FIM's Continental Union
for Motorcycling in Africa


Woman In The Wind

Posted on August 30, 2016 at 6:55 PM

Over the past few years, more and more women in Africa, Rather lets zero in to Kenya, have started riding their own motorbikes rather than “pillion”. They’re doing it as a hobby and usually to prove a point; whether that’s around solo travel, strength, ability or simply to fulfill a long held dream.


Meet Grace Mwari who helps me to burst the myth of feminine fragility- and of female dependence on a men for mobility and protection -and how biking provides women with independence.


Grace Mwari’s life is surrounded by motorbikes, extreme sports and lots of travel. She rides a Kibo which is her office bike and works at Kibo- whose first solution is its flagship K150 motorcycle. Designed in Holland, made in Kenya and built for Africa, it is proudly the first purpose-built motorbike. She also rides a KTM Duke 200 and uses it for long adventure trips. Occasionally she rides a KTM EXC-F 250 off-roading rides and enduro races and been riding since April 2014.

What does being behind a two wheel bring out in you as an individual?


“It brings out humanity and gratitude. On two wheels I have met the most beautiful souls. People in off grid villages who have very little but so much to give. Poor kids without shoes or clothing but can afford to infect you with a smile. I love to spend time and chat with these people whenever I ride solo” There is so much about life to learn from them. I hardly take pictures because it’s not funny. They deserve better than just to be displayed on photographs. I feel bad when tourists just pose with them instead of helping them. Passing some knowledge is a way of helping too. It’s the least you can do. My favorite was the Tibetan family that took care of me after an accident on the Himalayas. They made me Tibetan butter tea (po cha), rubbed my freezing feet and hands and shared their home with me and my friends. I feel gratitude for what mother nature holds and its mainly felt when I ride through mountains, rivers, bush and lakes. The joy is too much I can’t explain. I am in love with the wild.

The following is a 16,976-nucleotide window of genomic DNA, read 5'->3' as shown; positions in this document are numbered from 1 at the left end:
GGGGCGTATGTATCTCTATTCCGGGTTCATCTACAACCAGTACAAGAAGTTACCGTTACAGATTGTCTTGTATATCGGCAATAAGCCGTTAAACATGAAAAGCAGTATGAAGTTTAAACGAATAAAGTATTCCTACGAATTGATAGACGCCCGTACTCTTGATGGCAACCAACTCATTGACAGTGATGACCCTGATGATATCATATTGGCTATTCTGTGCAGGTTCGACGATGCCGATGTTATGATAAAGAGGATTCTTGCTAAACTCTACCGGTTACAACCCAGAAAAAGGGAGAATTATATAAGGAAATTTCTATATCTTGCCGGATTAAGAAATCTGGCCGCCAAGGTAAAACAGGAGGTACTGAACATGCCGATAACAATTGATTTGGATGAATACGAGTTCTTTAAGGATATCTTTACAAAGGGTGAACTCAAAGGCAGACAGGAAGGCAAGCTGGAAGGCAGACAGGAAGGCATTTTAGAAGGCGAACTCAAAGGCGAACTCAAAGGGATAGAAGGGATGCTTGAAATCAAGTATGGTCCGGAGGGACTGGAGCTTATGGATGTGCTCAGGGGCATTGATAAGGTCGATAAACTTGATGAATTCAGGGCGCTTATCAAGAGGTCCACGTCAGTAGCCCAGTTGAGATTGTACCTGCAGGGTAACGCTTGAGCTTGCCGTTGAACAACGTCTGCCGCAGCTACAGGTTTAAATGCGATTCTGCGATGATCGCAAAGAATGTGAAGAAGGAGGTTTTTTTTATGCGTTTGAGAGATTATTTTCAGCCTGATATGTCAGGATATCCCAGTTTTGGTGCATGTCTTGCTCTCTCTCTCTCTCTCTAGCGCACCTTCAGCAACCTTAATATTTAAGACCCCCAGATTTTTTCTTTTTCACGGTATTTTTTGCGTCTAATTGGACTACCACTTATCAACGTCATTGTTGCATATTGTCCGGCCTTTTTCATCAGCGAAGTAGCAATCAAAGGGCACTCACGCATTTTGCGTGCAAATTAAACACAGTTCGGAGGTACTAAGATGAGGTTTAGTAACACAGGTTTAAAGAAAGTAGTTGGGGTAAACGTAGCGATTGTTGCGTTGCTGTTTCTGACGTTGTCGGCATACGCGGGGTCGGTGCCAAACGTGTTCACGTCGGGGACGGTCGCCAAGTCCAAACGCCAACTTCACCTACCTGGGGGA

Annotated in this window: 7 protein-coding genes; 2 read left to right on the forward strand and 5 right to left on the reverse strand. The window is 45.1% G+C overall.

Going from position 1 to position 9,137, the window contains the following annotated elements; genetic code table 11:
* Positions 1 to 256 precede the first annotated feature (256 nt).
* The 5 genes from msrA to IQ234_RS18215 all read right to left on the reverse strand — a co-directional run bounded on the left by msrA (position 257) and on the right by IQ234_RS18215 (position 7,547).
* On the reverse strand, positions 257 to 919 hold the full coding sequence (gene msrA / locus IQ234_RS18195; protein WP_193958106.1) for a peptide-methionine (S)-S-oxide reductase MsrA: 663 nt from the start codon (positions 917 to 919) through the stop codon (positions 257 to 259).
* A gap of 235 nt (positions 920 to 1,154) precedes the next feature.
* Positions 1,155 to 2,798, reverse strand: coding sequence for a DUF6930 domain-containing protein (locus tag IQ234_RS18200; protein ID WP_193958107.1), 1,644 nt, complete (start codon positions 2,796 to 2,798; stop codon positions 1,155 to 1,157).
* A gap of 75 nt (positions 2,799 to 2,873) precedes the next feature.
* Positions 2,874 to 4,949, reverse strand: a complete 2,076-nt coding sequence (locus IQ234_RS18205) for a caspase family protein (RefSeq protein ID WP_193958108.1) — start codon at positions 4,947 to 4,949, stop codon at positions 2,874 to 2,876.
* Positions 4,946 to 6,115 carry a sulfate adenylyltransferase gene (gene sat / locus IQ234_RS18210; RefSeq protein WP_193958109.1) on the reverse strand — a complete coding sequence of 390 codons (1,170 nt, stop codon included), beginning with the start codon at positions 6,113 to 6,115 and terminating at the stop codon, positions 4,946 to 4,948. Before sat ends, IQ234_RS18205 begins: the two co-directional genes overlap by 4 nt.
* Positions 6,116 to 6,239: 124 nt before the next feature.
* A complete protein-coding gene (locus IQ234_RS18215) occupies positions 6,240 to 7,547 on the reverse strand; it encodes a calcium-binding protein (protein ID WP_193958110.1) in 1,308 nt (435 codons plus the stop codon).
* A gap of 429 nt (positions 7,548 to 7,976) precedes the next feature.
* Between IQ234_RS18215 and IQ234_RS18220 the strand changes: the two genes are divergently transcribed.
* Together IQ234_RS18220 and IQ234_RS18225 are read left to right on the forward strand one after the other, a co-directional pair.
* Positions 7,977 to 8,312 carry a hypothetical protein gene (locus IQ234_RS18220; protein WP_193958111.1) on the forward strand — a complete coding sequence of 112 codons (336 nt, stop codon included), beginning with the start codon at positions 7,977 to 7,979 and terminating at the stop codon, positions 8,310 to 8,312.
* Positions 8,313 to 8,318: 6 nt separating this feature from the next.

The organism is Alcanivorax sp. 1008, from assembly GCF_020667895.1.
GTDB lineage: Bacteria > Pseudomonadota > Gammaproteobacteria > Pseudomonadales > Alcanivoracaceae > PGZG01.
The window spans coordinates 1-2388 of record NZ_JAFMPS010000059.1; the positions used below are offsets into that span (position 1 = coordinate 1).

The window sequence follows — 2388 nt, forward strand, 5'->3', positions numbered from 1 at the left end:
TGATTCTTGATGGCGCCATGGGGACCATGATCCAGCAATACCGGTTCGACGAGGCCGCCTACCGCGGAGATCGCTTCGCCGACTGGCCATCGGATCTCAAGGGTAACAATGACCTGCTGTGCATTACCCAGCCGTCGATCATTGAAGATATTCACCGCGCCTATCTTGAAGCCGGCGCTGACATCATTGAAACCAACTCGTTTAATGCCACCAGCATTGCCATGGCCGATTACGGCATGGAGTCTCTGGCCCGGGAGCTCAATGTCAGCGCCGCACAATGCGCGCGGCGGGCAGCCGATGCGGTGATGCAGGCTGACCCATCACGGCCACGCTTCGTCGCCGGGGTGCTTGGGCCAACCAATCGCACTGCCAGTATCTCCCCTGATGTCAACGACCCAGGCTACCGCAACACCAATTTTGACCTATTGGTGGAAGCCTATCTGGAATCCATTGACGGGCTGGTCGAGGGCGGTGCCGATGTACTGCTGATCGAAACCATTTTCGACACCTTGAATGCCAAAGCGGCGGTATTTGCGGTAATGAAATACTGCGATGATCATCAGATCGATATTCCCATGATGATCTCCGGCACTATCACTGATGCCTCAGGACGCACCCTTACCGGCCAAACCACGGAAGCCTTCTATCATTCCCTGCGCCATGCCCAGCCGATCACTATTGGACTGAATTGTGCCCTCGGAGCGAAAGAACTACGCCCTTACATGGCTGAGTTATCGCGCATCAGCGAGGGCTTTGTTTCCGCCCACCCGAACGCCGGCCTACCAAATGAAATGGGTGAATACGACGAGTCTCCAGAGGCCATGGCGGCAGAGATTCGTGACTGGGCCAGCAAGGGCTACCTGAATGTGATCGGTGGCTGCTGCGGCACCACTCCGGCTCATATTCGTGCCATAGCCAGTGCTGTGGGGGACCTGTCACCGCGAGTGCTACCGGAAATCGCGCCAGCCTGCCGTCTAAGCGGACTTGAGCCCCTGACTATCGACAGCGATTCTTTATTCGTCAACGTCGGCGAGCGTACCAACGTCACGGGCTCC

What they all if not majority, can agree on is that, getting behind two wheels, brings the sort of confidence and power that many women can still only dream about and the trend is fast catching on.


There is a sudden growth in women biking, what’s your take?


The sudden growth in number of women taking up this activity – one traditionally associated with macho men – is a direct result of progress and some sort of empowerment.

It’s awesome. It means women are not afraid anymore to express themselves and do what makes them happy. I feel very good about it. Girl Power!


Does Riding require any extra muscle or testosterone power?


Riding a bike does not require any extra muscle or testosterone power to which Grace agrees with me. “Especially for a lady all you need is to be physically fit and have a positive mind” Though some ladies have found the courage to follow their passion, most interested in biking and sooner or later drop the idea.


Social causes that impact women and girls in the country through the biking club?


The female riders are acutely aware of the privileges that allow them take the wheel and feel the wind in their hair. It’s why most are also active in the social causes that impact women and girls in the country which is why Grace and A few members of Dirt Masters support a community based organization in Mau Narok. That is run by 3 Masai women who rescue runaway girls from FGM. They also move from one village to another to educate the community on matters regarding FGM, HIV, self-hygiene and early marriages. The women are now using motorcycles to commute between villages in their day to day activities.

Parting Shot:


A woman on a bike is the best thing to happen for women’s empowerment. Because even one woman on the road can inspire many others – and the chain reaction will lead to liberation.


Never start your motorcycle without safety gear on. The best lesson for a rider is self-control and it must be embraced.




Categories: FIM Africa News, Leisure and Touring, Women in Motorcycling

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